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In Sakurai's Modern Quantum Mechanics, Eq(4.16) says that

$$\begin{align} |\alpha\rangle &= \sum_{a^\prime}|a^{\prime}\rangle\langle a^{\prime}|\alpha\rangle \overset{K}{\rightarrow} |\tilde{\alpha}\rangle = \sum_{a^\prime} \langle a^{\prime}|\alpha\rangle ^* K|a^{\prime}\rangle \nonumber \\ &= \sum_{a^\prime} \langle a^{\prime}|\alpha\rangle ^* |a^{\prime}\rangle \nonumber \nonumber \end{align} \tag{4.16}$$

Why is there a complex conjugate in the second line of the equation? I thought $$ |\alpha\rangle = \sum_{a^\prime}|a^{\prime}\rangle\langle a^{\prime}|\alpha\rangle = \sum_{a^\prime}\langle a^{\prime}|\alpha\rangle|a^{\prime}\rangle $$

Or is there something I don't understand about anti-unitary operator?

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  • $\begingroup$ You mean eq. 4.4.16. I think he means the second line to be the result of the action of $K$ on the right. In other words, the second line is $|\tilde{\alpha}\rangle$ and not $|\alpha\rangle$. $\endgroup$ – secavara Mar 21 '18 at 14:57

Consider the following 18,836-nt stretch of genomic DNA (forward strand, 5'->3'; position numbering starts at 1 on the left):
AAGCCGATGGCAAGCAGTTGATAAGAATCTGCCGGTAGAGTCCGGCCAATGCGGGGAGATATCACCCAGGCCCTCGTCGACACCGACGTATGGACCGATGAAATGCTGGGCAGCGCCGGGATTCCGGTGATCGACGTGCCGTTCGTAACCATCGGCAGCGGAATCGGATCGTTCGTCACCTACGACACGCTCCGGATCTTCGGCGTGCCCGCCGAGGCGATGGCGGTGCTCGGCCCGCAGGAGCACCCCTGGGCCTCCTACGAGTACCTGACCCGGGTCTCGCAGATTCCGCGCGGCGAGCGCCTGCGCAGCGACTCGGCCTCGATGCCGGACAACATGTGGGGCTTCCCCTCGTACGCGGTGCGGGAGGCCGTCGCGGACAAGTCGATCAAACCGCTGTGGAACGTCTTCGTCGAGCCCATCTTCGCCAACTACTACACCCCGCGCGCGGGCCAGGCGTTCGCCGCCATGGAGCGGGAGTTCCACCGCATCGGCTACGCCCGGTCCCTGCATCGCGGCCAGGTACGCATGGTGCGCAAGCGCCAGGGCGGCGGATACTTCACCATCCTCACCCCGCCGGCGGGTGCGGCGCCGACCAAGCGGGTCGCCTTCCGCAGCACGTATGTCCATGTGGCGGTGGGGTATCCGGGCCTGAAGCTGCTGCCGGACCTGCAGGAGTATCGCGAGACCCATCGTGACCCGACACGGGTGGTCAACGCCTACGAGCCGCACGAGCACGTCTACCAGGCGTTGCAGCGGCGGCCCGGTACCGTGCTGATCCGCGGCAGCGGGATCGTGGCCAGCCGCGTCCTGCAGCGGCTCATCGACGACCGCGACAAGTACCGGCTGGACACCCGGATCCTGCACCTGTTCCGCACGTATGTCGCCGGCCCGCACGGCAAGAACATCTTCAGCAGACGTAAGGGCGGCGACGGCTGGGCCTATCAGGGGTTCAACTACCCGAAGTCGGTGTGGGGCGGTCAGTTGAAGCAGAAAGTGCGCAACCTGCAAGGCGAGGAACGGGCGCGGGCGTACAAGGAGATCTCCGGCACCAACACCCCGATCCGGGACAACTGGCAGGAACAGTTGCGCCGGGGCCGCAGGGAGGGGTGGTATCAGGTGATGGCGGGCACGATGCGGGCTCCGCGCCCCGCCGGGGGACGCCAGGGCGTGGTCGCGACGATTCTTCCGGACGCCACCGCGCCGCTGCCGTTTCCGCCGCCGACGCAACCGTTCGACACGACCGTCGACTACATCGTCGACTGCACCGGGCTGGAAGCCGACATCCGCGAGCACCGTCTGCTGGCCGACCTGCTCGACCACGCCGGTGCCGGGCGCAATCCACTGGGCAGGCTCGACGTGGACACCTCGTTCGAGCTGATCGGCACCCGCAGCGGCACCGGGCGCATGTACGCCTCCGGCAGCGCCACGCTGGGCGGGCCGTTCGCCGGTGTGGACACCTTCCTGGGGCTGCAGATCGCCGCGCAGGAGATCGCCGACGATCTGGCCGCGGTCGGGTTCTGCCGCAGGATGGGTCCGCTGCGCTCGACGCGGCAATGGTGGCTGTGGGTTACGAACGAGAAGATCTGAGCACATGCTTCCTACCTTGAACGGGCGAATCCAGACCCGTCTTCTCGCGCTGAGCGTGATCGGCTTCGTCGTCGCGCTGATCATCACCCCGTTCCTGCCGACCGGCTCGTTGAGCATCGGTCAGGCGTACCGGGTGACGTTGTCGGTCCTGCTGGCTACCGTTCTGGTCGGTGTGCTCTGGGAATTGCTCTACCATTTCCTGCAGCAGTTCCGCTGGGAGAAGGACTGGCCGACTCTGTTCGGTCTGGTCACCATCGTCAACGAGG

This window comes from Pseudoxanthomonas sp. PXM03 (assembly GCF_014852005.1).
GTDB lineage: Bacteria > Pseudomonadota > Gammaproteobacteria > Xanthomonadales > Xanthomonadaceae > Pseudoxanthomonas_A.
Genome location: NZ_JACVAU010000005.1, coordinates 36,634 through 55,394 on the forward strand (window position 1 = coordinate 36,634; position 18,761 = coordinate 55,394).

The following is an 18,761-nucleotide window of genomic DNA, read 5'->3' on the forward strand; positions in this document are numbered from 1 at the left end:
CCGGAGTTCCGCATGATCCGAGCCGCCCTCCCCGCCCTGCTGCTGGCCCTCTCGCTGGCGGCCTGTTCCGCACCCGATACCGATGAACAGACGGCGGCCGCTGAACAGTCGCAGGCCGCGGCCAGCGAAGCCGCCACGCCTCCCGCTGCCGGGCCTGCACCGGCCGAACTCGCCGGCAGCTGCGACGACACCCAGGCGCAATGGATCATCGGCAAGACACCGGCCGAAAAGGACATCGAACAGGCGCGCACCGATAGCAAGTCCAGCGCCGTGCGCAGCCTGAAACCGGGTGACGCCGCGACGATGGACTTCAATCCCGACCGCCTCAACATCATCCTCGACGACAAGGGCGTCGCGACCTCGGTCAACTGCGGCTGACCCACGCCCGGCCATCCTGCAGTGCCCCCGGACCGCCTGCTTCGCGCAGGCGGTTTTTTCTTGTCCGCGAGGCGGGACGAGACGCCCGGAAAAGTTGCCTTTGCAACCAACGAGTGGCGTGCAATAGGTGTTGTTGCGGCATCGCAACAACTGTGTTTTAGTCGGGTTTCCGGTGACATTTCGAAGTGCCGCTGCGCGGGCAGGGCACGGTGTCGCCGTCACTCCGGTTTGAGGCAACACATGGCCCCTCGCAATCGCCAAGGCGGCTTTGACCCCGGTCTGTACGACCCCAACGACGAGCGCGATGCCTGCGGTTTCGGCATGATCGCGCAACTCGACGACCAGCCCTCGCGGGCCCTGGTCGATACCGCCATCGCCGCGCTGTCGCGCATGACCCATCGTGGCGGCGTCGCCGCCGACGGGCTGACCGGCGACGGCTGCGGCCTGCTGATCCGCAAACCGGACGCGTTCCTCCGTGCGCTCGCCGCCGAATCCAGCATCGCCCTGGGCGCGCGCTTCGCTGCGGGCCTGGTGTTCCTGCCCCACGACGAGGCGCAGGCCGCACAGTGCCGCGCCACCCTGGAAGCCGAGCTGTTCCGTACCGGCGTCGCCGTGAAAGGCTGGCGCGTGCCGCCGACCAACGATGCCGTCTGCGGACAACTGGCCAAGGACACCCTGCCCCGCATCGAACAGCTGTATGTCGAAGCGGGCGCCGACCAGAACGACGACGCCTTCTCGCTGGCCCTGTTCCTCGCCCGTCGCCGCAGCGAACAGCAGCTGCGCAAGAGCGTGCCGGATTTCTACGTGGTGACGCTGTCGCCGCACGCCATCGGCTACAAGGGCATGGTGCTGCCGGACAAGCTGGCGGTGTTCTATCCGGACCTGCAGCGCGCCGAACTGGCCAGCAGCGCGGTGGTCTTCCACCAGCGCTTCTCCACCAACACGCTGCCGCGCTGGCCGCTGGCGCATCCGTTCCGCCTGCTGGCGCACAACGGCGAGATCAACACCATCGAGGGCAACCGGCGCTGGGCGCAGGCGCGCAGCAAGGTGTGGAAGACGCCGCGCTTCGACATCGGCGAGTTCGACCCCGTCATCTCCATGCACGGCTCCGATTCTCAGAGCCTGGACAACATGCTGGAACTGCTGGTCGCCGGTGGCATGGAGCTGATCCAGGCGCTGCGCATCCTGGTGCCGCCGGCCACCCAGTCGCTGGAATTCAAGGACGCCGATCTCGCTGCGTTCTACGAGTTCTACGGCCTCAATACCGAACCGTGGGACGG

• $\begingroup$ Thanks. That makes sense. But I have another question. He conclude that $K$ has no effect on the basis vector, but what if the basis vectors are complex? Since $K$ makes anything on its RHS become the complex conjugate, shouldn't the more general form be $K|a^{\prime}\rangle=|a^{\prime}\rangle^{*}$? $\endgroup$ – LY3000 Mar 21 '18 at 16:49
  • $\begingroup$ Right after that equation, Sakurai discusses precisely your concern with a couple of examples. The final conclusion is that the effect of $K$ depends on the basis. $\endgroup$ – secavara Mar 21 '18 at 17:02

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